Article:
New Mexico: What’s New in New Mexico? A Lot of Employment Laws

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June 14, 2019 (Unless otherwise noted)

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New Mexico employers, brace yourselves: new employment laws are coming.  The state legislature has enacted a flurry of new laws that affect employment practices, covering a variety of areas like gender-neutral bathrooms, unions, health benefits, medical marijuana, and leave time.  Below is a summary of key provisions in these legislative updates.  Unless otherwise noted, all provisions will take effect on June 14, 2019.

HB388 | Gender-Neutral Single Restrooms: Effective July 1, 2019, any single-user toilet facility in a place of public accommodation (defined as any establishment that provides or offers services, facilities, accommodations or goods to the public and not by its nature distinctly private) must be designated for use to any person, regardless of gender identity or sex, and must be labeled with gender-neutral signage.  This bill does not affect establishments that do not have single-user toilet facilities.

SB 96 | Ban-the-Box Restrictions: Private employers are prohibited from inquiring about an applicant’s arrest or conviction history on any initial employment applications.  Employers may inquire into prior convictions after having a “discussion” of employment with an applicant.  However, employers are still permitted to notify potential applicants that internal policies or the law could disqualify applicants from employment who have certain criminal histories.

SB 123 | Caregiver Leave:  New Mexico employers are not required to provide sick leave, but those that do must now permit employees to utilize sick leave to care for family members without fear of retaliation.  “Family members” are defined as an employee’s spouse, domestic partner, parent, grandparent, great-grandparent, child (including foster, grandchildren, or great-grandchildren), sibling, niece, nephew, aunt, or uncle.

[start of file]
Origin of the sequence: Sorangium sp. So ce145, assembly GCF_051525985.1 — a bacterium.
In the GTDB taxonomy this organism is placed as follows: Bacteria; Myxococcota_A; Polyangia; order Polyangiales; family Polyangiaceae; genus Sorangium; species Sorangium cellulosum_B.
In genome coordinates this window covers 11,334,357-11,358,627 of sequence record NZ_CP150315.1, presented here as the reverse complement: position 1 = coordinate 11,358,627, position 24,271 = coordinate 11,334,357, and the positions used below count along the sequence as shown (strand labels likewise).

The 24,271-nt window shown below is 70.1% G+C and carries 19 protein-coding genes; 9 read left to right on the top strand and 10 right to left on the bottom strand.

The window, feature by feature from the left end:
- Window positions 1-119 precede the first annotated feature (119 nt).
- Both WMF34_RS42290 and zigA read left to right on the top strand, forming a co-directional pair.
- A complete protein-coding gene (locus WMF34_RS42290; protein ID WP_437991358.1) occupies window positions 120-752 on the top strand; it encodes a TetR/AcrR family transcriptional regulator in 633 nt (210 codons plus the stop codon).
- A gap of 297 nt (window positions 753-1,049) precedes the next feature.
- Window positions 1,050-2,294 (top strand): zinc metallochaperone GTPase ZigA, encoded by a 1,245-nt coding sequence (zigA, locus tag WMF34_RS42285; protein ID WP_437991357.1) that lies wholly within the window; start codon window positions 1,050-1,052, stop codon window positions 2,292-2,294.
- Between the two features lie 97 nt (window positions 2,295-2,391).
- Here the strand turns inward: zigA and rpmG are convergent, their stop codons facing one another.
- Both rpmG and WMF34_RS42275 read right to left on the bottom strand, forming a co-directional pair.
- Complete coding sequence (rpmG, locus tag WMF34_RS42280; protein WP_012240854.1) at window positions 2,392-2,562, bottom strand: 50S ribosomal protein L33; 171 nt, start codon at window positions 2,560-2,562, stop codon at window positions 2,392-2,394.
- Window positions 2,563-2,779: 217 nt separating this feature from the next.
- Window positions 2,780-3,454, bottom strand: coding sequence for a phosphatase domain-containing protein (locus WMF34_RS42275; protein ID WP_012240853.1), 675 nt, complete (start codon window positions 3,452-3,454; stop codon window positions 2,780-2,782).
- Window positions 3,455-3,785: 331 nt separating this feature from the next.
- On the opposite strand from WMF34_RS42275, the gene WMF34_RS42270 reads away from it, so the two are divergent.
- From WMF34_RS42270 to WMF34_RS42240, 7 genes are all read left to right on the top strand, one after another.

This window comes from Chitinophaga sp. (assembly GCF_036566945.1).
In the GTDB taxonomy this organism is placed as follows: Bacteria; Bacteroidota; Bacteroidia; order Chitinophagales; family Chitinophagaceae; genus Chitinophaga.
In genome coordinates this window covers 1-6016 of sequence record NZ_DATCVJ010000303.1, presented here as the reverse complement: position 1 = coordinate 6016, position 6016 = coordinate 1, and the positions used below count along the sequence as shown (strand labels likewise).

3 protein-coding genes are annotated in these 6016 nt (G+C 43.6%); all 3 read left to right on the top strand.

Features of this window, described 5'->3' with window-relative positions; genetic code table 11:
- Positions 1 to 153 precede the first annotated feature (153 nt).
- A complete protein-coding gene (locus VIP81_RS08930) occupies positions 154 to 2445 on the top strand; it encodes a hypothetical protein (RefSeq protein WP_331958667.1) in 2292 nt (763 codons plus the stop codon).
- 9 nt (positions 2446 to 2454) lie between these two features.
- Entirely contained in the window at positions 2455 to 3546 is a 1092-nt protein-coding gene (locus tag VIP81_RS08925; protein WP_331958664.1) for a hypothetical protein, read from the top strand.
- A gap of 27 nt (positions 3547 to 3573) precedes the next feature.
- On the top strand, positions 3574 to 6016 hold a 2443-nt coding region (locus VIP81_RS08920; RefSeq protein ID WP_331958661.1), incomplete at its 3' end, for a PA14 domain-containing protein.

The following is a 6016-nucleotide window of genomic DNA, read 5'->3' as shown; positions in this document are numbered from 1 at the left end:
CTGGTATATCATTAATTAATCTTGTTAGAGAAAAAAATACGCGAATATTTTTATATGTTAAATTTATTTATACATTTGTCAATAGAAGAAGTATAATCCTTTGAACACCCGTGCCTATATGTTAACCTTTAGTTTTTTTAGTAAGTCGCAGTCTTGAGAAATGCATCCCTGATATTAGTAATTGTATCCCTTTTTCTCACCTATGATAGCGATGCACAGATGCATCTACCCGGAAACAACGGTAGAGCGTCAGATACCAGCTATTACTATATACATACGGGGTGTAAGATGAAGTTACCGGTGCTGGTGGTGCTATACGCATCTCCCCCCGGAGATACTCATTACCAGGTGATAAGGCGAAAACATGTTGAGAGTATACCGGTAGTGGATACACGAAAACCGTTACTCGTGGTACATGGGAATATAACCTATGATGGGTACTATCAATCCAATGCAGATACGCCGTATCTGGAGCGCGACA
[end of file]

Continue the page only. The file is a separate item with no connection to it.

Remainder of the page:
SB 406 | Medical Marijuana Protections: Effective April 4, 2019, the definition of “debilitating medical condition” individuals may treat with marijuana has been expanded to include conditions such as Crohn’s disease, Parkinson’s, PTSD, severe chronic pain, and seizure disorders, among others.  Employers may not take adverse employment action against applicants or employees based on marijuana use that is permitted under the Compassionate Use Act.  Employers can only take adverse action if the failure to do so would result in loss of a monetary or licensing-related benefit under federal regulations, or if the applicant or employee works in a safety-sensitive position.  Further, employers are not obligated to permit marijuana use in the workplace or during working hours.

SB 437 | Minimum Wage Rates:  Effective January 1, 2020, the statewide minimum wage increases to $9.00 an hour.  This bill implements annual increases on January of each year, capping at $12.00 per hour on January 1, 2023.  Similarly, the minimum wage rate for tipped employees increases to $2.35 on January 1, 2020 and caps at $3.00 in 2023.  Lastly, tip pooling is permitted among wait staff specifically, rather than “employees” generally.

HB 256 | E-Cigarette Ban: This bill amends the Dee Johnson Clean Indoor Air Act to include e-cigarettes in any existing smoking ban.  As such, any type of inhalant is now banned at indoor workplaces for all employers with just one or more employees.

HB 436 and SB 354 | Health Insurance Changes: HB 436 aligns state medical insurance policies more closely with the Affordable Care Act (ACA) – for example, insurance carriers may not use gender as a factor to limit coverage or deny insurance based on pre-existing conditions.  SB 354 amends health insurance coverage for telemedicine services.

HB 85 | “Right-to-Work” Provisions Preemption: This bill preempts any “right-to-work” provisions imposed by local counties, meaning labor organizations and employers may require employees to participate in a union or collective bargaining agreement.

Action Items

  1. Update signage on single-use restrooms where applicable.
  2. Have employment applications updated to remove criminal history inquiries, and have hiring managers trained on the new requirements.
  3. Have employee handbooks and applicable policies updated.
  4. Plan for updated for minimum wage increases and schedule updates to payroll processes.
  5. Subscribers can call our HR On-Call Hotline at (888) 378-2456 for further assistance.

Disclaimer: This document is designed to provide general information and guidance concerning employment-related issues. It is presented with the understanding that ManagEase is not engaged in rendering any legal opinions. If a legal opinion is needed, please contact the services of your own legal adviser.

© 2019 ManagEase

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